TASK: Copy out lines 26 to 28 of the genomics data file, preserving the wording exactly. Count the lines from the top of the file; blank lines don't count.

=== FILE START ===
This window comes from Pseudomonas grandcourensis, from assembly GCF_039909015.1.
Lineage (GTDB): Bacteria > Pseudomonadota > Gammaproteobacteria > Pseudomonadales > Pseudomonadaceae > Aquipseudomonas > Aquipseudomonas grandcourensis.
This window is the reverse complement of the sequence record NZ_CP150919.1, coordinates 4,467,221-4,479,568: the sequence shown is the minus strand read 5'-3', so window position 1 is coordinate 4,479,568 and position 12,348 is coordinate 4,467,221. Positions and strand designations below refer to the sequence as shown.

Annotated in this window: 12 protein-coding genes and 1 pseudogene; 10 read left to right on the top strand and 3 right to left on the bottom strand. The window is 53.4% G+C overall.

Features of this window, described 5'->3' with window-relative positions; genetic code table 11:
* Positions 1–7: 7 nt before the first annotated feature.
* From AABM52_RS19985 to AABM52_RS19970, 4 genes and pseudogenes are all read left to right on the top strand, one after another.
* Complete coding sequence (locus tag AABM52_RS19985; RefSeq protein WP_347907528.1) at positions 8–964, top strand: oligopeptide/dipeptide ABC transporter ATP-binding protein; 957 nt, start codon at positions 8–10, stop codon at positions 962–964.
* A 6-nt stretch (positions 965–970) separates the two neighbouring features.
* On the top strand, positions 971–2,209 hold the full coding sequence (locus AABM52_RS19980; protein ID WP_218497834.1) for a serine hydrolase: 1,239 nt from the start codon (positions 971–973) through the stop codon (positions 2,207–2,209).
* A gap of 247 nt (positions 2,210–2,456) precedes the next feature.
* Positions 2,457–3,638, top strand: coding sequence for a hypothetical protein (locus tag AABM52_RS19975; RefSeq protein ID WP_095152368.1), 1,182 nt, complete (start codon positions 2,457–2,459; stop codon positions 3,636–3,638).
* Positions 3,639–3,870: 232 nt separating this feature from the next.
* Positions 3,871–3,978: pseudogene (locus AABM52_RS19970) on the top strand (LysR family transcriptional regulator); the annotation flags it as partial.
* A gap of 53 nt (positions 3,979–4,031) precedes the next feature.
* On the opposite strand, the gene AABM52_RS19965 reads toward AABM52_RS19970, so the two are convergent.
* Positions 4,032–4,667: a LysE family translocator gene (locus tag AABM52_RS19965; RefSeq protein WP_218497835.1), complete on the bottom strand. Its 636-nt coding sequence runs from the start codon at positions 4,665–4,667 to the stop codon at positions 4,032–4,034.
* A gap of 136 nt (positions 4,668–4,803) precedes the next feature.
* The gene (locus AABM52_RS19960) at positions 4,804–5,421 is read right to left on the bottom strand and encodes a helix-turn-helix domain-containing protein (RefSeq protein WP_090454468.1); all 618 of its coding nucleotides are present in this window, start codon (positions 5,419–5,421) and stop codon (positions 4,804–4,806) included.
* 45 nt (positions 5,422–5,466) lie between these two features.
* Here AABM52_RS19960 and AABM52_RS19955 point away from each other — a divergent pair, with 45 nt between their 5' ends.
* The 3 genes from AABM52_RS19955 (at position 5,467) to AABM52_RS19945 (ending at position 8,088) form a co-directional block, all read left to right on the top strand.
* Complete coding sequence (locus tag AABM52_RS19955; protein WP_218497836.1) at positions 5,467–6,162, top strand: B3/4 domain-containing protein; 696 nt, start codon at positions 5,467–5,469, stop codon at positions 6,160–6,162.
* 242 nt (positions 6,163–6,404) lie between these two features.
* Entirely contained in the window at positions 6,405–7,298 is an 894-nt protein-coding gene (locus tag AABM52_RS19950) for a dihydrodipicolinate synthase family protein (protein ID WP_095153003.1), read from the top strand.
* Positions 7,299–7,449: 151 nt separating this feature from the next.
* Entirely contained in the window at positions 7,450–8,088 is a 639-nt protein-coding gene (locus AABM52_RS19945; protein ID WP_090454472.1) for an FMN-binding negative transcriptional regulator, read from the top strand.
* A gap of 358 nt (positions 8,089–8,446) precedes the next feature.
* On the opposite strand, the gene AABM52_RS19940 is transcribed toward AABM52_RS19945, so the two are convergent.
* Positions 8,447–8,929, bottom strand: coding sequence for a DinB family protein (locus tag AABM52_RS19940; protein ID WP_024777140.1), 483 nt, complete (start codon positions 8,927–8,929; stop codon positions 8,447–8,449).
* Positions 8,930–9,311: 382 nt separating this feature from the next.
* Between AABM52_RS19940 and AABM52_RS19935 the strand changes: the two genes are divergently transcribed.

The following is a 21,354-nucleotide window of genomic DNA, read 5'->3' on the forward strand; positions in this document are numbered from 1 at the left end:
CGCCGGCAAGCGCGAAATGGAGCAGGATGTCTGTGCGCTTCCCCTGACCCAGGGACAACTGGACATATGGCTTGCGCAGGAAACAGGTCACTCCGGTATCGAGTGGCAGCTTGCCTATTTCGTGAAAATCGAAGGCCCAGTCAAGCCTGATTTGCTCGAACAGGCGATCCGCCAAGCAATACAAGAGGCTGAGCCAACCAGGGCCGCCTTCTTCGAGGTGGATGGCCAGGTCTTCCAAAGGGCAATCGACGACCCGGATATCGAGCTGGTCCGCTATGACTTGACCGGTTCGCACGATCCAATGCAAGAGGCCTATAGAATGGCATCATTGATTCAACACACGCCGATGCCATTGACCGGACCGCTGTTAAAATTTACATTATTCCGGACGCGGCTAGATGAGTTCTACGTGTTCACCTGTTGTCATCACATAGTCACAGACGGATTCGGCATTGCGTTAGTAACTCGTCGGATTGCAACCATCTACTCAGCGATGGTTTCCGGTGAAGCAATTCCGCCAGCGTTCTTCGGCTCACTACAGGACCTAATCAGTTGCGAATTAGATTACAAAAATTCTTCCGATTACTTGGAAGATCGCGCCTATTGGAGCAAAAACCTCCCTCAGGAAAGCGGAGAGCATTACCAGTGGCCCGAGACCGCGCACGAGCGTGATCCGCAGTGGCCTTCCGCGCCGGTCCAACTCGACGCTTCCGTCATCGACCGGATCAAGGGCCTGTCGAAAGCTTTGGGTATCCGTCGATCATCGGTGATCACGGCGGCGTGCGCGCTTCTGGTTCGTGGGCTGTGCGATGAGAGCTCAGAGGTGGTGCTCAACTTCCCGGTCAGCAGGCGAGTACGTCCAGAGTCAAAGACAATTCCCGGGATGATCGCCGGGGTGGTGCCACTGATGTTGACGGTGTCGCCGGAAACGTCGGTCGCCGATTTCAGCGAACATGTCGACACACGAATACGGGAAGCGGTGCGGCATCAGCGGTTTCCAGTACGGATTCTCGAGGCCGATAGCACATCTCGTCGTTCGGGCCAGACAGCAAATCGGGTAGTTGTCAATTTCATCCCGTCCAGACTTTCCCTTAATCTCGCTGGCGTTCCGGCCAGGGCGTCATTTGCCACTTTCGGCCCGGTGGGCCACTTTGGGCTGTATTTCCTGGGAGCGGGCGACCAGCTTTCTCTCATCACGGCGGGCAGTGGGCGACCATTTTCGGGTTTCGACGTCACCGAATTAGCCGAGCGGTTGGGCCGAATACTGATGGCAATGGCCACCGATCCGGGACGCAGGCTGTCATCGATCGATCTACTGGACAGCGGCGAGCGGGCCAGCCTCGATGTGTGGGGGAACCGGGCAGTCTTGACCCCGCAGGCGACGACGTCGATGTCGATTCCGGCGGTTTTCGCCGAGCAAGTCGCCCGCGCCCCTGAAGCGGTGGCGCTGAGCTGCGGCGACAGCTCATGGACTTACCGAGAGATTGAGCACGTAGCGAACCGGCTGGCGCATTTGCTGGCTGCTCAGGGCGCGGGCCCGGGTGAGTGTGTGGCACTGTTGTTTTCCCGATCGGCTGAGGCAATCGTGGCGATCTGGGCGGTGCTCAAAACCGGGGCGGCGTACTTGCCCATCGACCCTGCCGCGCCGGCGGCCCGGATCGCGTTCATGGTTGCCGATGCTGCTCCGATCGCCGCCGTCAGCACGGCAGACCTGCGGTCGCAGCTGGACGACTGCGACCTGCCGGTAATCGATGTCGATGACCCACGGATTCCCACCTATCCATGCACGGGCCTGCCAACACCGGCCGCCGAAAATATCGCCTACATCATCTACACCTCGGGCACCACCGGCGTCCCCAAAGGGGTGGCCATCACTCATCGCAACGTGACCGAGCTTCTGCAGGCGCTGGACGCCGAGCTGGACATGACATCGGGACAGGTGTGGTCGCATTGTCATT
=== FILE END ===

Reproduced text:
* Positions 7,299–7,449: 151 nt separating this feature from the next.
* Entirely contained in the window at positions 7,450–8,088 is a 639-nt protein-coding gene (locus AABM52_RS19945; protein ID WP_090454472.1) for an FMN-binding negative transcriptional regulator, read from the top strand.
* A gap of 358 nt (positions 8,089–8,446) precedes the next feature.